The German note was delivered at 7 P. M., and the Belgian Government was given only twelve hours in which to give its answer. So in the early morning of August 3, M. Davignon, Belgian Minister for Foreign Affairs, handed to the German ambassador at Brussels the following reply:
This note has made a deep and painful impression upon the Belgian Government.
The intentions attributed to France by Germany are in contradiction to the formal declarations made by us on August 1, in the name of the French Government.
Moreover, if, contrary to our expectation, Belgian neutrality should be violated by France, Belgium intends to fulfill her international obligations and the
9 B. G. B., 20.
Belgian army would offer the most vigorous resistance to the invader.
The treaties of 1839, confirmed by the treaties of 1870, vouch for the independance and neutrality of Belgium under the guarantee of the Powers, and notably of the Government of His Majesty the King of Prussia.
Belgium has always been faithful to her international obligations, she has carried out her duties in a spirit of loyal impartiality, and she has left nothing undone to maintain and enforce respect for her neutrality.
The attack upon her independence with which the German Government threaten her constitutes a flagrant violation of international law. No strategic interest justifies such a violation of law.
The Belgian Government, if they were to accept the proposals submitted to them, would sacrifice the honor of the nation and betray their duty towards Europe.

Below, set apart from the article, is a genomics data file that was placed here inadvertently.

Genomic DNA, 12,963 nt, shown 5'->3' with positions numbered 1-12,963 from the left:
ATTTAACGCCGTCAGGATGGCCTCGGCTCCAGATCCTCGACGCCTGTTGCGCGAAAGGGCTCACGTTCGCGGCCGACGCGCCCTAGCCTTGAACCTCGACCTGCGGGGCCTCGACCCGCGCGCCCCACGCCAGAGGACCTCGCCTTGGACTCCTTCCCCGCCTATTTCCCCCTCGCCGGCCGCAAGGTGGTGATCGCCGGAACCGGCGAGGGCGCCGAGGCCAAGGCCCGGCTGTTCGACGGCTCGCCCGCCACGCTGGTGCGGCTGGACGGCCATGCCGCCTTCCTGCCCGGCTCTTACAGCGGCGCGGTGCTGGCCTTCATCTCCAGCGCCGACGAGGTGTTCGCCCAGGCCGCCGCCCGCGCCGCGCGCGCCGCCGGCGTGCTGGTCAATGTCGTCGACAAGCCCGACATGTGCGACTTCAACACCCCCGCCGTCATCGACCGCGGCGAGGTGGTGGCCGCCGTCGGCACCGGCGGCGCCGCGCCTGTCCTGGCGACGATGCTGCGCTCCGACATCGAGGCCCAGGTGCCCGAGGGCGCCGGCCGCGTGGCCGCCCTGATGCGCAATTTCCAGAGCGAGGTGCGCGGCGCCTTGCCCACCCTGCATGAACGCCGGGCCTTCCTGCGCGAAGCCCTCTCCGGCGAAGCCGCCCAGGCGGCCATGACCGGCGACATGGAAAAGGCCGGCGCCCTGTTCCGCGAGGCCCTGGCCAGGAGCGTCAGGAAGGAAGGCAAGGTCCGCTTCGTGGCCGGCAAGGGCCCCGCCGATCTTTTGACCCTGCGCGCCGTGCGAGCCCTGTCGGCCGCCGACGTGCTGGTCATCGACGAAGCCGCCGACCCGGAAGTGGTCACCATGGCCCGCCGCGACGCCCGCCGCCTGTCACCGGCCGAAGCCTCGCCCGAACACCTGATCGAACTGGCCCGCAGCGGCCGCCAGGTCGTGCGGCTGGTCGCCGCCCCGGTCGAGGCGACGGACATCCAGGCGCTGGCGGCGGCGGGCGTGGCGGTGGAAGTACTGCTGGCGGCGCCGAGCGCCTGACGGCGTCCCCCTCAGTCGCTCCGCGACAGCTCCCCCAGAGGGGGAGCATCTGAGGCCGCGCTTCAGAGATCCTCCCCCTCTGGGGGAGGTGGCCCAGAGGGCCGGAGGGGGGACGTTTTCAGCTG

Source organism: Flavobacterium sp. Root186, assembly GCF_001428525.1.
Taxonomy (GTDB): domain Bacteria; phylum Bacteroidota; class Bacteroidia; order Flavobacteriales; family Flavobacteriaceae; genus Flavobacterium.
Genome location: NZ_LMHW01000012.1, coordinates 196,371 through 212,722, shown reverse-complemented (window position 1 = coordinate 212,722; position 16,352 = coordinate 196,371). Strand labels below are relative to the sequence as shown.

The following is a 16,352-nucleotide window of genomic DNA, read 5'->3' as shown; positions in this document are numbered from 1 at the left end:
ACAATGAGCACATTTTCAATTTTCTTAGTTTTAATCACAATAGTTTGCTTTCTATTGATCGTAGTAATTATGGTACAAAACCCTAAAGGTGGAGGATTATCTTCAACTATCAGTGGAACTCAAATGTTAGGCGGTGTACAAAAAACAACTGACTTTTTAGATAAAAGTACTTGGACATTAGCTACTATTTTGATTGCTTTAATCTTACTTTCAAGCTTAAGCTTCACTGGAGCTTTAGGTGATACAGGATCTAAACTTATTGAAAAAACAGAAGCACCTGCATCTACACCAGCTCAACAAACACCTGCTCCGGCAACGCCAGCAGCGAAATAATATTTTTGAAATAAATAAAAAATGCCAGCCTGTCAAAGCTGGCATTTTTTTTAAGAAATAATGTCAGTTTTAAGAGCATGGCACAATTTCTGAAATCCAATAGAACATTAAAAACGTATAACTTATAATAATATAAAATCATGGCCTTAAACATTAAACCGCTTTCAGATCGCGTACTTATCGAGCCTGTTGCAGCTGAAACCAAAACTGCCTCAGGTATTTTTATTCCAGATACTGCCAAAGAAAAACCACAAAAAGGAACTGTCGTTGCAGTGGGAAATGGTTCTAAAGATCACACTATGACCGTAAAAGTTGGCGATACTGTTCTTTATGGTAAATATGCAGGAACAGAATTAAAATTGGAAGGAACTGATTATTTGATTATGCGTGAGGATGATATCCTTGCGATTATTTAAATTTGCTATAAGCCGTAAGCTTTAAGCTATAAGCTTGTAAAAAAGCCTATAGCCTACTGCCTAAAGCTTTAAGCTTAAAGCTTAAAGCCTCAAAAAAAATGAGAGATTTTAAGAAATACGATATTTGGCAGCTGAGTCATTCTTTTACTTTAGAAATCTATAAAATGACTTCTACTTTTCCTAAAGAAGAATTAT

Conscious of the part which Belgium has played for more than eighty years in the civilization of the world, they refuse to believe that the independence of Belgium can only be preserved at the price of the violation of her neutrality.
If this hope is disappointed the Belgian Government are firmly resolved to repel, by all the means in their power, every attack upon their rights.10
Next morning Germany announced to Belgium that inasmuch as her Government had rejected "the well intentioned proposals made to them [it] by the German Government, the latter, to their deep regret,” would be “compelled to take-if necessary by force of arms
10 B. G. B., 22.
measures of defence already foreshadowed as indispensable in view of the menace of France. This threat was followed up immediately; for German troops entered Belgian territory that very morning (August 4).12 Negotiations between the two countries were broken off at once. 13
On that same August 4, the Imperial chancellor made a speech before the Reichstag, in which he said, in part:
Gentlemen, we are now acting in self-defense. Necessity knows no law. Our troops have occupied Luxemburg and have possibly already entered on Belgian soil.
Gentlemen, that is a breach of international law.
The French Government has notified Brussels that it would respect Belgian neutrality as long as the adversary respected it. But we know that France stood ready for an invasion. France could wait, we could not. A French invasion in our flank and the lower Rhine might have been disastrous. Thus we were forced to ignore the rightful protests of the Governments of Luxemburg and Belgium. The injusticeI speak openly—the injustice we thereby commit we will try to make good as soon as our military aims have been attained. He who is menaced as we are and is fighting for his All, can only consider the one and best way to strike.14
Germany was still willing, she said, to adhere to her original promise to Belgium,
11 B. G. B.,
27. 12 B. G. B., 40. 13 B. G. B., 34. 14 See International Conciliation, pamphlet 84.